Despite Middle East experts warning the Administration of the dangers of invading Iraq, "The United States is now more dependent on unreliable oil than before Bush's Iraqi war," Bell asserts. "The energy policy created behind closed doors was simply to drill more holes, drill for oil everywhere. That was the policy. The economic growth policy was based on burning more gas. There was no attempt to restrict the amount of gasoline burned in any way. That assumed the more gas you burned, the more prosperity."

He rejects the notion that his political views have colored his perspective of the current energy situation, pointing out that even Republicans like Governor Schwarzenegger "see the folly of this fossil fuel energy policy."

"It was a policy cooked up behind closed doors with the aid of a convicted Enron criminal, Kenneth Lay.

"But there's... more. This policy has tanked the dollar," Bell continues. "A policy of more war and fewer taxes has really damaged the dollar. When Bush came into office, one dollar approximately equalled one Euro. Now to buy a Euro, you have to pay $1.34.

"The fallen U.S. dollar means that innovative U.S. companies in this field of renewable energy, when they exist are easy foreign take-over targets," he says, citing the example of Genencor, a biocatalysts developer whose enzymes are used to make cellulosic ethanol, was taken over by a Danish food company.

Bell also stressed that because of this, investments in Euro-denominated assets are often better than comparable assets denominated in dollars. He sited the example of Florida Power and Light (FPL), which increased 56% in dollar terms in the last 12 months. However, a similar company, Iberdola in Spain, is denominated in Euros and available only on the Madrid stock exchange. It went up 65% over the same period, but when you calculate in the 13% slide in the value of the dollar to the Euro, FPL actually increased in value a less spectacular, though still respectable 43% compared to the Spanish company.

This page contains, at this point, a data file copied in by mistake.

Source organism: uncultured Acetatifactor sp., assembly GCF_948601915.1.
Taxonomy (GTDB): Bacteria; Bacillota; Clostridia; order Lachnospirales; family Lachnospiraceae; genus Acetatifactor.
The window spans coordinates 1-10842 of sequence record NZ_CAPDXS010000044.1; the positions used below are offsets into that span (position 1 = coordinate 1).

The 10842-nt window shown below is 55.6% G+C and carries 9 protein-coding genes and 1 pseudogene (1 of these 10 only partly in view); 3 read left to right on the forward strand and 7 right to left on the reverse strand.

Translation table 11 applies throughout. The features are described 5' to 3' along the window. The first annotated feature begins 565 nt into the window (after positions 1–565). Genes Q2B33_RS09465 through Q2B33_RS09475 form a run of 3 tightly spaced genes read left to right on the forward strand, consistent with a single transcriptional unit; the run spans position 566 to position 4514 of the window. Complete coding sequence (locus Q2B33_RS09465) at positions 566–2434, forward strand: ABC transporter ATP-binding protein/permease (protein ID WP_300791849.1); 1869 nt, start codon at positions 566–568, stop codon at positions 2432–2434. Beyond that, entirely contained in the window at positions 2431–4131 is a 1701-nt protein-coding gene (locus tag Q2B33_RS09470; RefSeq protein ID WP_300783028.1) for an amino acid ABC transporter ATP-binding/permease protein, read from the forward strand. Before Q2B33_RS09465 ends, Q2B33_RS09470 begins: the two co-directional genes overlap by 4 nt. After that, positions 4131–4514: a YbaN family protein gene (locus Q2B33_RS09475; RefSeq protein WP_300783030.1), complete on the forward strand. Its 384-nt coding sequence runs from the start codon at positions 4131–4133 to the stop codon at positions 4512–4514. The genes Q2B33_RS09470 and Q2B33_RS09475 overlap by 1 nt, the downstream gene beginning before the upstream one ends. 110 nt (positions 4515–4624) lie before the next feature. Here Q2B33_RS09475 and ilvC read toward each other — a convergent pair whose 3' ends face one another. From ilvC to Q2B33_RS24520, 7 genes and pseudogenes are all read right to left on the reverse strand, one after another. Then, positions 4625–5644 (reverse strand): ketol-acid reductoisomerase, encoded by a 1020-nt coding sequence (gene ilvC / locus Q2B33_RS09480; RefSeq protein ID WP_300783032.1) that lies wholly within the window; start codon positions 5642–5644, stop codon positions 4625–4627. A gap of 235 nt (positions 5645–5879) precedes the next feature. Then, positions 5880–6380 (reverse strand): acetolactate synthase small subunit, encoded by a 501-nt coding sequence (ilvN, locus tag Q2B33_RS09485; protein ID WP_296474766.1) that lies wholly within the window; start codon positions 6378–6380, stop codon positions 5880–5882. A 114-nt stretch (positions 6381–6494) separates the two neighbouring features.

As FPL, a major owner and operator of wind farms around the United States, demonstrates, there are promising signs that the U.S. is beginning to catch up, at least in terms of renewable energy investments, seeing a 138% jump in both venture capital and private equity placements in 2006 compared to a slight retrenchment in Europe of -2% from $2 billion to $1.9 billion. But from Bell's perspective, all of the leading deployable technologies from wind turbines to hybrid cars are owned by foreign firms. He pointed to the recent bidding war between Suzlon, the Indian wind turbine manufacturer and Areva, the French nuclear power plant developer for the German offi-shore wind turbine maker, RePower. He couldn't think of any U.S. renewable energy company that would inspire a similar investment battle.

"In each industry that works now, the many companies are all European. Vestas Wind Systems is the world's biggest wind turbine manufacturer. Gamesa in Spain is the second biggest. Re Power in Germany is perhaps the most innovative. In biofuels the leader again is in Spain, Abengoa. And then there's Brazil with ethanol.

"In photovoltaics, Germany with Q-Cell... There is a recent U.S. build-up in thin-film photovoltaics and perhaps this will be the next wave, but perhaps not too. We can't be absolutely certain that at a giant industrial scale [thin film] really works now. We'll see."